In less than a fortnight’s time I shall turn 70. Apart from finding that rather hard to believe, I’m also finding it difficult to celebrate it, too.
If we were not in the middle of a pandemic, it would be easy. Fly off to Sydney, spend a weekend in a five star hotel, see a show, dine at some fancy restaurants. It wouldn’t necessarily enthuse me all that much – been there, done that, got the t-shirt, ho hum – but it would feel, perhaps, appropriate. Made it so far, despite the odds. Still in pretty fair health. Comfortably retired by the ocean. Tick, tick, tick.
But just last week, a former husband of mine suffered a massive stroke and died just a month short of his eightieth. I’m glad. I don’t say that because I hated him, very much the reverse. Of all the men in my past he was the kindest, the wisest, the one who was there and quite literally saved me and turned my life around. Without him I wouldn’t have what I have now. In fact, I wouldn’t even be here.
No, I’m glad because he went almost overnight. From the first it was clear there was no hope of recovery, he was taken to a hospice, and he died without regaining consciousness. It’s exactly what he wanted – he had a horror of a long drawn out dying – and until the stroke, he was in good shape.
Well, physically, at any rate.
When he and I broke up, it wasn’t long before he found a new man. A few years ago, they retired to Florida. Then last November, after 33 years together, his husband died, also from a stroke, also quite unexpectedly. My ex never really got over it.
He was already in a state of despair at the situation in his country. More than a year ago this most peaceful of men became so fearful, he went out an bought a gun. Shortly before he died, he took to keeping it loaded.
All in all, I’m glad he’s gone, before he became any more sad and fearful. Before more of the things he feared came to pass. As they probably will.
This does not leave me in the best frame of mind for a celebration. Especially a celebration of survival.
In the years BC – Before Corona – we would probably have spent the time in the bosom of my UK family and friends, exhausting though that might have been. With so many people to see and places to visit, I wouldn’t have had time for introspection.
In fact, when we retired and moved here, a year ago April, we were full of travel plans. A cruise to the US via Hawaii, then up the coast to Canada, then on to Alaska. Trains across the Rockies and down to New York. None of that looks possible before 2023 at the earliest. Maybe never if Trump is re-elected. Maybe never even if he’s not.
When my husband worked for US multinationals, holidays were short, and rushed. Fly in Friday – what day is it today? – oh, that means we’re in Osaka – where are we going tomorrow? In retirement I was looking forward to long, leisurely breaks. Travelling the old fashioned way, by boat, and by train. I detest planes and loathe flying.
Then cruise ships turned into plague ships, and the world went into lockdown. And here we are. Stuck in Far North Queensland
I wasn’t at all sure I’d like being here, a country of rednecks, many descended from Southern slaveowners who came here after slavery was abolished and started new plantations, this time with sugar cane. Who invented new forms of slavery and gave it other names. No country for old lefty men like me.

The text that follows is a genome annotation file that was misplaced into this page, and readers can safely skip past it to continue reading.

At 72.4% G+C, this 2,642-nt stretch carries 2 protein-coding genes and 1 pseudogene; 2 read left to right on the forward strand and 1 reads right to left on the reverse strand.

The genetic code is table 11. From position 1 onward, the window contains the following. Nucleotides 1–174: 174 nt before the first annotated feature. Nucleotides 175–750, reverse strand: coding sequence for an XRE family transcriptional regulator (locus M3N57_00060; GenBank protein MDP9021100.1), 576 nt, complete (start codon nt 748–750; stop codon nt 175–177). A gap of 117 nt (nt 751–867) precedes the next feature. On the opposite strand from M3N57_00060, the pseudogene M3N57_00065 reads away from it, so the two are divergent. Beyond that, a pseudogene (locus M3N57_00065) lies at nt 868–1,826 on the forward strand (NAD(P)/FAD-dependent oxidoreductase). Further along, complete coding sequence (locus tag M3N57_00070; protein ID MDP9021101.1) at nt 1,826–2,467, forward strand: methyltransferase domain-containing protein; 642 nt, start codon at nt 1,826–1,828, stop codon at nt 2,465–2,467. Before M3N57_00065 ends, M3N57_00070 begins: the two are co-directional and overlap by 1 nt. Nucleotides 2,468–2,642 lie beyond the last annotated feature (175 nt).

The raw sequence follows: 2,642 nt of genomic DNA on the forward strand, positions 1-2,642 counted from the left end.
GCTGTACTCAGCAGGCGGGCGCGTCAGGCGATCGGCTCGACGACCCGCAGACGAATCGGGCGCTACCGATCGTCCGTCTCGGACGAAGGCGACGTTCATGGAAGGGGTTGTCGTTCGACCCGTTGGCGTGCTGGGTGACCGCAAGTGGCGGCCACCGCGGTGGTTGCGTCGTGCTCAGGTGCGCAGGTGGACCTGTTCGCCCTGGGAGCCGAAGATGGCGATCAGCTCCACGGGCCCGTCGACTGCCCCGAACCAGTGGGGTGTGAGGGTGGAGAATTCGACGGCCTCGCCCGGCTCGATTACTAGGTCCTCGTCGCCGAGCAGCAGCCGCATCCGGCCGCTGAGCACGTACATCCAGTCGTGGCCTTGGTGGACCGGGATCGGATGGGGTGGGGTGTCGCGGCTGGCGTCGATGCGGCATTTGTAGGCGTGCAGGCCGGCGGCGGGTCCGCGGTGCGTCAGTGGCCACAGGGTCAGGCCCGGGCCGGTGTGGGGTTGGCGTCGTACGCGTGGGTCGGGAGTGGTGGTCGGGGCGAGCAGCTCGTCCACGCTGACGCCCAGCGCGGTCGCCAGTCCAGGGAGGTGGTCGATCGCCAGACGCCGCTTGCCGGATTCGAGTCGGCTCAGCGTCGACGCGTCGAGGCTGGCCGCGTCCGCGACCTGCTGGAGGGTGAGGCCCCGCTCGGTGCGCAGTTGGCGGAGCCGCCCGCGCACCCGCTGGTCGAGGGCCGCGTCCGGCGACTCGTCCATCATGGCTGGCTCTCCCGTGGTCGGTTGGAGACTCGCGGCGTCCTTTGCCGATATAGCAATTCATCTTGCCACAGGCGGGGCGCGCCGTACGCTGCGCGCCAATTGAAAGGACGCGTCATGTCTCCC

And it’s hot. And steamy. Sometimes I feel I ought to buy a pith helmet so I can stagger about in the heat in baggy khaki shorts, mopping the sweat from my brow, like John Mills or Dirk Bogarde in some old black and white British movie about ‘hell in the tropics’. No country for a Lancashire boy who grew up scraping the frost off the inside of his bedroom window every winter morning to see what the weather outside looked like. Not that there was much point. It was always one of fifty shades of grey – fog, drizzle or snow.
Corona has given me a new appreciation for this place. Not many people about (especially with no tourists), infinitesimally low numbers of infections, and a long, long way from hotbeds like Victoria and NSW. Short of moving to a flyspeck town in the middle of the outback, we couldn’t have picked a safer place to hide out.
Count your blessings, Doug.
And it has to be said, self-isolation ain’t so bad when you can sit on your balcony looking out to sea and listening to the surf. Hearing the kookaburras cackle in the dawn, and the bats squabbling in the dusk. Watching the wallabies contentedly cropping the grass in the back garden. Waiting for the Wollies grocery delivery.
Even the eerie, unnerving wails and moans of the stone curlews in the night don’t seem quite so bad any more.
You see my difficulty? Overseas trips are out, and Aussie ones are pointless. There’s no reason to go on a tropical beachside break. We already live in one. There’s no point in going to a big city when there are no shows, no cinemas, and few restaurants. And a night or two out in Cairns? If your idea of fun is getting a load on and chundering your way round the gutters, this is the place for you. As a non-drinking, non-smoking old white man – once again, been there, done that, got the t-shirt.
What about a weekend on a Barrier Reef island, then? But the really nice places are either still shut or already booked, even the one at $2k a night, to which my accountant husband said, “Honey, I know you’re special. But not that special.” Which leaves the <<shudder>> ‘family friendly’ resorts. No thank you.
I suppose we could hire a chef/waiter/bartender. I mean, I have always thought I was born to have a domestic staff to take care of me, but sadly it hasn’t happened. Yet. But as the other half isn’t keen, it will be a quiet evening at home with hubby. Rather than a major milestone, 70 will be marked by a small discreet plaque.
Still, it could be worse. It could be a tombstone.